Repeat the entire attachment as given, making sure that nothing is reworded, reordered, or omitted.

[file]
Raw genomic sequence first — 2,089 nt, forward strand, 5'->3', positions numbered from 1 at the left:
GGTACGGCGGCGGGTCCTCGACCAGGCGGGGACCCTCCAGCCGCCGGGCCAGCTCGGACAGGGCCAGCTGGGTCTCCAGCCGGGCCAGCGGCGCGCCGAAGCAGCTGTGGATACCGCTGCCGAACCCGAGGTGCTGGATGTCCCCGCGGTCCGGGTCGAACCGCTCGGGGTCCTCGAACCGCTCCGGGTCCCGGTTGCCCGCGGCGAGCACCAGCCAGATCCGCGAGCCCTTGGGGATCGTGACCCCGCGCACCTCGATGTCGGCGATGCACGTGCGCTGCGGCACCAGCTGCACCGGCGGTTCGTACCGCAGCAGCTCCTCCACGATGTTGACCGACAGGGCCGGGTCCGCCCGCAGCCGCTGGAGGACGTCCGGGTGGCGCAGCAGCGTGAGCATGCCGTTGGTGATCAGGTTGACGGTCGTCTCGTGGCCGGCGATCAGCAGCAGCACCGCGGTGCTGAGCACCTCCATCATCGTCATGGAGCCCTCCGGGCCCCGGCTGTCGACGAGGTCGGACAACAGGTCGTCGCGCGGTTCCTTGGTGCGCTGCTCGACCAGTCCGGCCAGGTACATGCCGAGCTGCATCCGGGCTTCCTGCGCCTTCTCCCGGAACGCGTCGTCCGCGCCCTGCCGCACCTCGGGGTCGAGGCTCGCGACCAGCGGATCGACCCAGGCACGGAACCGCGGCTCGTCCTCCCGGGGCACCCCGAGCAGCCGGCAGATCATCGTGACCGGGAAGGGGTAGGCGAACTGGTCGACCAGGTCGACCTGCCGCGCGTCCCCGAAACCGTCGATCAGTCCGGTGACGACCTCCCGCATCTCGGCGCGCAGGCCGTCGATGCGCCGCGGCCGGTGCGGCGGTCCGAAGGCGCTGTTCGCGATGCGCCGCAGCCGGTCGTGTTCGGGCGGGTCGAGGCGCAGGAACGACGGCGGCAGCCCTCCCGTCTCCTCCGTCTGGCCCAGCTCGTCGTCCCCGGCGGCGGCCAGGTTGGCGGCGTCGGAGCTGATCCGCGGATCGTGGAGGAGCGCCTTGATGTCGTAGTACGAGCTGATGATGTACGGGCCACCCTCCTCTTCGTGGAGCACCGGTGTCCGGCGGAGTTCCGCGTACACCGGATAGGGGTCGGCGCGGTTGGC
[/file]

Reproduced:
Raw genomic sequence first — 2,089 nt, forward strand, 5'->3', positions numbered from 1 at the left:
GGTACGGCGGCGGGTCCTCGACCAGGCGGGGACCCTCCAGCCGCCGGGCCAGCTCGGACAGGGCCAGCTGGGTCTCCAGCCGGGCCAGCGGCGCGCCGAAGCAGCTGTGGATACCGCTGCCGAACCCGAGGTGCTGGATGTCCCCGCGGTCCGGGTCGAACCGCTCGGGGTCCTCGAACCGCTCCGGGTCCCGGTTGCCCGCGGCGAGCACCAGCCAGATCCGCGAGCCCTTGGGGATCGTGACCCCGCGCACCTCGATGTCGGCGATGCACGTGCGCTGCGGCACCAGCTGCACCGGCGGTTCGTACCGCAGCAGCTCCTCCACGATGTTGACCGACAGGGCCGGGTCCGCCCGCAGCCGCTGGAGGACGTCCGGGTGGCGCAGCAGCGTGAGCATGCCGTTGGTGATCAGGTTGACGGTCGTCTCGTGGCCGGCGATCAGCAGCAGCACCGCGGTGCTGAGCACCTCCATCATCGTCATGGAGCCCTCCGGGCCCCGGCTGTCGACGAGGTCGGACAACAGGTCGTCGCGCGGTTCCTTGGTGCGCTGCTCGACCAGTCCGGCCAGGTACATGCCGAGCTGCATCCGGGCTTCCTGCGCCTTCTCCCGGAACGCGTCGTCCGCGCCCTGCCGCACCTCGGGGTCGAGGCTCGCGACCAGCGGATCGACCCAGGCACGGAACCGCGGCTCGTCCTCCCGGGGCACCCCGAGCAGCCGGCAGATCATCGTGACCGGGAAGGGGTAGGCGAACTGGTCGACCAGGTCGACCTGCCGCGCGTCCCCGAAACCGTCGATCAGTCCGGTGACGACCTCCCGCATCTCGGCGCGCAGGCCGTCGATGCGCCGCGGCCGGTGCGGCGGTCCGAAGGCGCTGTTCGCGATGCGCCGCAGCCGGTCGTGTTCGGGCGGGTCGAGGCGCAGGAACGACGGCGGCAGCCCTCCCGTCTCCTCCGTCTGGCCCAGCTCGTCGTCCCCGGCGGCGGCCAGGTTGGCGGCGTCGGAGCTGATCCGCGGATCGTGGAGGAGCGCCTTGATGTCGTAGTACGAGCTGATGATGTACGGGCCACCCTCCTCTTCGTGGAGCACCGGTGTCCGGCGGAGTTCCGCGTACACCGGATAGGGGTCGGCGCGGTTGGC